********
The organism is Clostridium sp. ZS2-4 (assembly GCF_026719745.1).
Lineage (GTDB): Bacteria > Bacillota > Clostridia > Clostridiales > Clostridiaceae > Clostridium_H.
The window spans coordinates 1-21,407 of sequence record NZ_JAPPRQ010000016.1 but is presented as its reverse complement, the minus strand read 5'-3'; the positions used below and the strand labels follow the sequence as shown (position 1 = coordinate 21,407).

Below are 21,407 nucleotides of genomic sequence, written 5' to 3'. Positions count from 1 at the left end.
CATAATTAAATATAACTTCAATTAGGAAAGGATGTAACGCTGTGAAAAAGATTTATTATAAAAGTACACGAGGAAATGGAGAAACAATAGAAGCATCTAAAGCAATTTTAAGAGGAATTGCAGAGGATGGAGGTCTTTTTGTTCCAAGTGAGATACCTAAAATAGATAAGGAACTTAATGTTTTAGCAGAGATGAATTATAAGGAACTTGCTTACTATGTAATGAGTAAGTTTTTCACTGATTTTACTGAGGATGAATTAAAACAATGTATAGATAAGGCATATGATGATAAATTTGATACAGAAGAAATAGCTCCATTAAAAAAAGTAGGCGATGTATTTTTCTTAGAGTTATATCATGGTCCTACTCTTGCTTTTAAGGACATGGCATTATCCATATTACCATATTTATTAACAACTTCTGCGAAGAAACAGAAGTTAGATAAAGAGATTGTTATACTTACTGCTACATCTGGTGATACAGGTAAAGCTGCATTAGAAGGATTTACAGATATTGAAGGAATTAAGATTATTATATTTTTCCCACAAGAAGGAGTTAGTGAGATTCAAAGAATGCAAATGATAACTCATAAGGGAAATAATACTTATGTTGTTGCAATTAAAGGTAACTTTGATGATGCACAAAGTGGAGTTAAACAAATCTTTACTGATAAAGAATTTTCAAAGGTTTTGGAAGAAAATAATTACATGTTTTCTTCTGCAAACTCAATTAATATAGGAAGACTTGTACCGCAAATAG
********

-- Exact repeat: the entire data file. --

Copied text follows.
The organism is Clostridium sp. ZS2-4 (assembly GCF_026719745.1).
Lineage (GTDB): Bacteria > Bacillota > Clostridia > Clostridiales > Clostridiaceae > Clostridium_H.
The window spans coordinates 1-21,407 of sequence record NZ_JAPPRQ010000016.1 but is presented as its reverse complement, the minus strand read 5'-3'; the positions used below and the strand labels follow the sequence as shown (position 1 = coordinate 21,407).

Below are 21,407 nucleotides of genomic sequence, written 5' to 3'. Positions count from 1 at the left end.
CATAATTAAATATAACTTCAATTAGGAAAGGATGTAACGCTGTGAAAAAGATTTATTATAAAAGTACACGAGGAAATGGAGAAACAATAGAAGCATCTAAAGCAATTTTAAGAGGAATTGCAGAGGATGGAGGTCTTTTTGTTCCAAGTGAGATACCTAAAATAGATAAGGAACTTAATGTTTTAGCAGAGATGAATTATAAGGAACTTGCTTACTATGTAATGAGTAAGTTTTTCACTGATTTTACTGAGGATGAATTAAAACAATGTATAGATAAGGCATATGATGATAAATTTGATACAGAAGAAATAGCTCCATTAAAAAAAGTAGGCGATGTATTTTTCTTAGAGTTATATCATGGTCCTACTCTTGCTTTTAAGGACATGGCATTATCCATATTACCATATTTATTAACAACTTCTGCGAAGAAACAGAAGTTAGATAAAGAGATTGTTATACTTACTGCTACATCTGGTGATACAGGTAAAGCTGCATTAGAAGGATTTACAGATATTGAAGGAATTAAGATTATTATATTTTTCCCACAAGAAGGAGTTAGTGAGATTCAAAGAATGCAAATGATAACTCATAAGGGAAATAATACTTATGTTGTTGCAATTAAAGGTAACTTTGATGATGCACAAAGTGGAGTTAAACAAATCTTTACTGATAAAGAATTTTCAAAGGTTTTGGAAGAAAATAATTACATGTTTTCTTCTGCAAACTCAATTAATATAGGAAGACTTGTACCGCAAATAG